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What Life Has Taught Me About Friendship

When you consider that you can survive for a while without a lover or spouse, but it’s practically impossible to survive without a friend, it becomes easier to see how friendship is a bigger deal than romance. It’s not pleasant to be without romantic love in your life, but how much worse is it to be without a friend in the world?

I agree with CS Lewis: “After all—though our novels now ignore it—friendship is the greatest of worldly goods. Certainly, to me, it is the chief happiness of life. If I had to give a piece of advice to a young man about a place to live, I think I should say, ‘sacrifice almost everything to live where you can be near your friends.’”

Good friends are simply priceless, and each one has their magic. For counsel, for comfort, for healing, for sheer togetherness… good friends are gifts to us.

Of course, there ideally should be no need to qualify the word “friend” with “good”; friends ought by their very nature to be good, but the world is such that there were many we call friends who aren’t good at it. Sometimes it’s because they haven’t learnt how to, and sometimes they’re just bad people.

What about you? Are you a good friend? Would you be friends with you? Whether or not you can answer this confidently, here are a few things I’ve learnt can make us better friends:

1. Try not to use any friend, or be used by one. Real friendship is such that it’s hard to feel used, so you can imagine the level of leeching one has to experience for this to even be possible. If you’re getting a lot from a friend, they aren’t expecting you to pay back, but there’s always something you can do to reciprocate the love they show.

2. Loyalty is the backbone of friendship, in my opinion. Don’t badmouth your friends for any reason. If they offend you talk with them, not about them. Have their back always. You don’t want the kind of friend in whose presence unpleasant things can be said about you. You shouldn’t be that kind of friend either.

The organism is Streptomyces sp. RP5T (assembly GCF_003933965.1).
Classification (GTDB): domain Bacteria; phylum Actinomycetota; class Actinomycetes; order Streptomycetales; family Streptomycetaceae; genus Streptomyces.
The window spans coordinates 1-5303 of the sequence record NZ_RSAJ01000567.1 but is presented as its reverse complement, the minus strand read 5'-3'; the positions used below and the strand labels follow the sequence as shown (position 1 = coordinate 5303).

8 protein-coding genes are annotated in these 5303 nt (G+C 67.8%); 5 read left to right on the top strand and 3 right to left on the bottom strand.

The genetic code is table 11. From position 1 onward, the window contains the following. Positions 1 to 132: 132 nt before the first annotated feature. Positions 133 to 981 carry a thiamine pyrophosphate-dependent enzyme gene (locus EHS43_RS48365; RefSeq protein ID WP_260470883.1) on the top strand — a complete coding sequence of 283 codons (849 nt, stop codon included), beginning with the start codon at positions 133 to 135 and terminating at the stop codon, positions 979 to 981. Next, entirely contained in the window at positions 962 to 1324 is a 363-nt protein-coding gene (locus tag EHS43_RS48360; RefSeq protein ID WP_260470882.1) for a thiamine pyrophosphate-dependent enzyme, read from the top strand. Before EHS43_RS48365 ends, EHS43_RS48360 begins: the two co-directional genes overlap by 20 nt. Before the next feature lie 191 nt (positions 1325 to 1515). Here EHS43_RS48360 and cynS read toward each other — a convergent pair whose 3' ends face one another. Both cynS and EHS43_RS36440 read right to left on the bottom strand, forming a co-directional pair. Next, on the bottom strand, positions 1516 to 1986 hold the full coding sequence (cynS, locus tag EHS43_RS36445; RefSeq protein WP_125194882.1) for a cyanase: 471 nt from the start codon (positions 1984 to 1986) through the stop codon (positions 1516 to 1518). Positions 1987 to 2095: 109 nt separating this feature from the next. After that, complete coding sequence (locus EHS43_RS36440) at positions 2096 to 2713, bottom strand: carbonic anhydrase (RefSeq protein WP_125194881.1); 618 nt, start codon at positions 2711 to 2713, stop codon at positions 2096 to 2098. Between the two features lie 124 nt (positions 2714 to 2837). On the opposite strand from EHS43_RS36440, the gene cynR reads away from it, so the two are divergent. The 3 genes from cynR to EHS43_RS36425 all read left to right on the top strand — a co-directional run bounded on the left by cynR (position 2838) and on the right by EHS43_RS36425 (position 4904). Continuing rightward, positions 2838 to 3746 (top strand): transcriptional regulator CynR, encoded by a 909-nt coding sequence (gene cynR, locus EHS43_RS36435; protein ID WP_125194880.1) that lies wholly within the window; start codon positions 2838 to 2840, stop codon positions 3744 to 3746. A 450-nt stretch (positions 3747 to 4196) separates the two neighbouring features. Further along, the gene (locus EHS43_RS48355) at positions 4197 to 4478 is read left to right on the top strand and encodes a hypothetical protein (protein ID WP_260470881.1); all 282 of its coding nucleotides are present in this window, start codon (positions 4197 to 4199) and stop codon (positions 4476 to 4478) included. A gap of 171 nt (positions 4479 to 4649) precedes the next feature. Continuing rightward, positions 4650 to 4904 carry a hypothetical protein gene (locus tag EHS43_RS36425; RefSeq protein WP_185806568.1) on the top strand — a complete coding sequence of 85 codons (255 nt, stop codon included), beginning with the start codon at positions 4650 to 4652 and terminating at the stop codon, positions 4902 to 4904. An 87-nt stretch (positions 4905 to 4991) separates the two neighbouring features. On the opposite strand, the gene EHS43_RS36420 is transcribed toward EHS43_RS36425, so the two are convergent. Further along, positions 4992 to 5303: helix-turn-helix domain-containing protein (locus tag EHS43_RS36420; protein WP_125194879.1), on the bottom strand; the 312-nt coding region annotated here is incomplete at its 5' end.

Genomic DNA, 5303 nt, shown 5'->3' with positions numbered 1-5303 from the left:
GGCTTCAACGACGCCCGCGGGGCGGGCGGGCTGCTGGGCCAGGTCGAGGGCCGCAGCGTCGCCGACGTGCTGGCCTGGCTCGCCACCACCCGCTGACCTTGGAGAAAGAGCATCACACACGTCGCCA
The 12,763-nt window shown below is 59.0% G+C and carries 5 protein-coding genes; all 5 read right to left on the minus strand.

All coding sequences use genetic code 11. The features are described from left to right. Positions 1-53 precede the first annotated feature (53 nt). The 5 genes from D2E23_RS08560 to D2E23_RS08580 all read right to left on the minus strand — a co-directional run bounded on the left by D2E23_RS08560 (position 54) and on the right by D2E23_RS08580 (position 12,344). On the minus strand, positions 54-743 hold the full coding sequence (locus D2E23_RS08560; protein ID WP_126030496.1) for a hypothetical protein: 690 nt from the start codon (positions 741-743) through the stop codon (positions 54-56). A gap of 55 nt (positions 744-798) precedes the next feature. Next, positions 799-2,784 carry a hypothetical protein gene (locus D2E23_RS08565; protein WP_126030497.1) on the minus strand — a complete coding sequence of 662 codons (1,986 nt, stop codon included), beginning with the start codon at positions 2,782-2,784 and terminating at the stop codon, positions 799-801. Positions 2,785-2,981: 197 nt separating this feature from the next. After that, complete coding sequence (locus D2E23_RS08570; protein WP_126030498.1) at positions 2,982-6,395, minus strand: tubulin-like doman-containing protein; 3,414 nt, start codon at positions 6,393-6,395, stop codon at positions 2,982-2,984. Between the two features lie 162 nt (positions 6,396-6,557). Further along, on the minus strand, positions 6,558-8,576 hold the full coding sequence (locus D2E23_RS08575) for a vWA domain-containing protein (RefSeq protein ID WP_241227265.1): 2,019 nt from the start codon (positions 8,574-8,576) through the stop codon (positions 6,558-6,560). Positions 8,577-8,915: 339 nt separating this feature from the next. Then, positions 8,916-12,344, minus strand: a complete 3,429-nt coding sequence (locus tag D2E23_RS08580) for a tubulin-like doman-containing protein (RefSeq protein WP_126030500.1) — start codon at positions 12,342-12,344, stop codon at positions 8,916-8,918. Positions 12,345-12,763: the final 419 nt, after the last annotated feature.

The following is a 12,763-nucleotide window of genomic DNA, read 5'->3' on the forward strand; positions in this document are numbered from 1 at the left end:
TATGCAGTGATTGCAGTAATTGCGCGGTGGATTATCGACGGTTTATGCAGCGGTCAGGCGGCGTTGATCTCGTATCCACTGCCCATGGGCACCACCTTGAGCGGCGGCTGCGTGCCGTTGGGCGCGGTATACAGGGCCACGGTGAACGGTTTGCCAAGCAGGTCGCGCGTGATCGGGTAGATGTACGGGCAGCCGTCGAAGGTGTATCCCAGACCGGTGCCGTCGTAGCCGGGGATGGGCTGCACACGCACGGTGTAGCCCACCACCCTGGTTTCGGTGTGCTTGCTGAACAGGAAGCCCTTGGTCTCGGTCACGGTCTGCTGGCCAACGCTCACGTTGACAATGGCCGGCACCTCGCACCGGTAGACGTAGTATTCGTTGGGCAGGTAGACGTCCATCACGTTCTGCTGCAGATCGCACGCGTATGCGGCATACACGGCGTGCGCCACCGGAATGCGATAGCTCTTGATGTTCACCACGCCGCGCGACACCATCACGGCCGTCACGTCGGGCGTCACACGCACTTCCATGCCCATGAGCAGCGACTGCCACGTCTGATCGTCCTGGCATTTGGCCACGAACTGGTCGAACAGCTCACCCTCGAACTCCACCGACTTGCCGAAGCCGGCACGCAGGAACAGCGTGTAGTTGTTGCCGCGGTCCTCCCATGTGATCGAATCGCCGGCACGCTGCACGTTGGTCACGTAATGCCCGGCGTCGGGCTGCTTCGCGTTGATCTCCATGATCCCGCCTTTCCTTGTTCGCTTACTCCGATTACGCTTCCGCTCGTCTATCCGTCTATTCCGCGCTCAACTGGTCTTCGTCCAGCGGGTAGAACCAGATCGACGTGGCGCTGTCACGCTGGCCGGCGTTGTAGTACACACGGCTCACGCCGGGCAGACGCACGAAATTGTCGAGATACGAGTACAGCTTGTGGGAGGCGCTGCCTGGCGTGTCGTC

3. Be the friend who goes the distance. One of the reasons friendship costs time, money, and energy, is that real friends stick with you through your troubles when everyone else has done their bit and moved on. Long after the burial of your loved one, months after the sack letter, a year after the divorce, people have condoled and helped out and moved on – and you appreciate them- but friends are there.

4. Be dependable. Do what you say you will do. Don’t make promises you can’t keep. Be trustworthy. Your friends should know that they can count on you.

5. Laugh. With your friends, at life, at yourself when the joke is on you. Solomon was right when he said a cheerful heart does the body good, like medicine. A friend is many things, one of which is someone to have a good laugh with.

6. Apologise and forgive. When you are wrong, admit it and say sorry. When you are wronged, forgive. If anyone is deserving of your forgiveness (never mind that you’re hurting yourself by carrying a grudge) it’s a true friend. Forgive freely and keep the air clean always.

7. Be careful about money. If a loan has the potential to ruin a friendship in the event that it is not paid back, it’s good to decline. Read more on friendship and money here.

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Joy Ehonwa

Joy Ehonwa is an editor and a writer who is passionate about relationships and personal development. She runs Pinpoint Creatives, a proofreading, editing, transcription and ghostwriting service. Email: pinpointcreatives [at]

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